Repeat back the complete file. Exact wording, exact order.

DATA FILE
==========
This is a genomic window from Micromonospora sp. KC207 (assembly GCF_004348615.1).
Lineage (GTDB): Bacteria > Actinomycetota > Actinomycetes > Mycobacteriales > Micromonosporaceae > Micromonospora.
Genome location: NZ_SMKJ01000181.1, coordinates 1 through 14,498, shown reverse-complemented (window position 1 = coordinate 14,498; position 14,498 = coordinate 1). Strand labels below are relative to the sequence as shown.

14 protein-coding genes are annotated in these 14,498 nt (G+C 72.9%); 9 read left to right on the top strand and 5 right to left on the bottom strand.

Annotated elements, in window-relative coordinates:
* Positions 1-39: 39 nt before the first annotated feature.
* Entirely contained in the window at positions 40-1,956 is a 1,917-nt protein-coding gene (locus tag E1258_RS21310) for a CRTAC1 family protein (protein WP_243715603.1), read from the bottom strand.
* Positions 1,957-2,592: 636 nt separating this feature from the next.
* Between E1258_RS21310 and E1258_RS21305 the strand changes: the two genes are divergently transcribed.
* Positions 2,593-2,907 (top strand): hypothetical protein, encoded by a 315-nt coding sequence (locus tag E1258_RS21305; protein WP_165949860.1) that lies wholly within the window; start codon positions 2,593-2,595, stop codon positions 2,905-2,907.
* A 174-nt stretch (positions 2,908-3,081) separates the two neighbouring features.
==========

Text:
This is a genomic window from Micromonospora sp. KC207 (assembly GCF_004348615.1).
Lineage (GTDB): Bacteria > Actinomycetota > Actinomycetes > Mycobacteriales > Micromonosporaceae > Micromonospora.
Genome location: NZ_SMKJ01000181.1, coordinates 1 through 14,498, shown reverse-complemented (window position 1 = coordinate 14,498; position 14,498 = coordinate 1). Strand labels below are relative to the sequence as shown.

14 protein-coding genes are annotated in these 14,498 nt (G+C 72.9%); 9 read left to right on the top strand and 5 right to left on the bottom strand.

Annotated elements, in window-relative coordinates:
* Positions 1-39: 39 nt before the first annotated feature.
* Entirely contained in the window at positions 40-1,956 is a 1,917-nt protein-coding gene (locus tag E1258_RS21310) for a CRTAC1 family protein (protein WP_243715603.1), read from the bottom strand.
* Positions 1,957-2,592: 636 nt separating this feature from the next.
* Between E1258_RS21310 and E1258_RS21305 the strand changes: the two genes are divergently transcribed.
* Positions 2,593-2,907 (top strand): hypothetical protein, encoded by a 315-nt coding sequence (locus tag E1258_RS21305; protein WP_165949860.1) that lies wholly within the window; start codon positions 2,593-2,595, stop codon positions 2,905-2,907.
* A 174-nt stretch (positions 2,908-3,081) separates the two neighbouring features.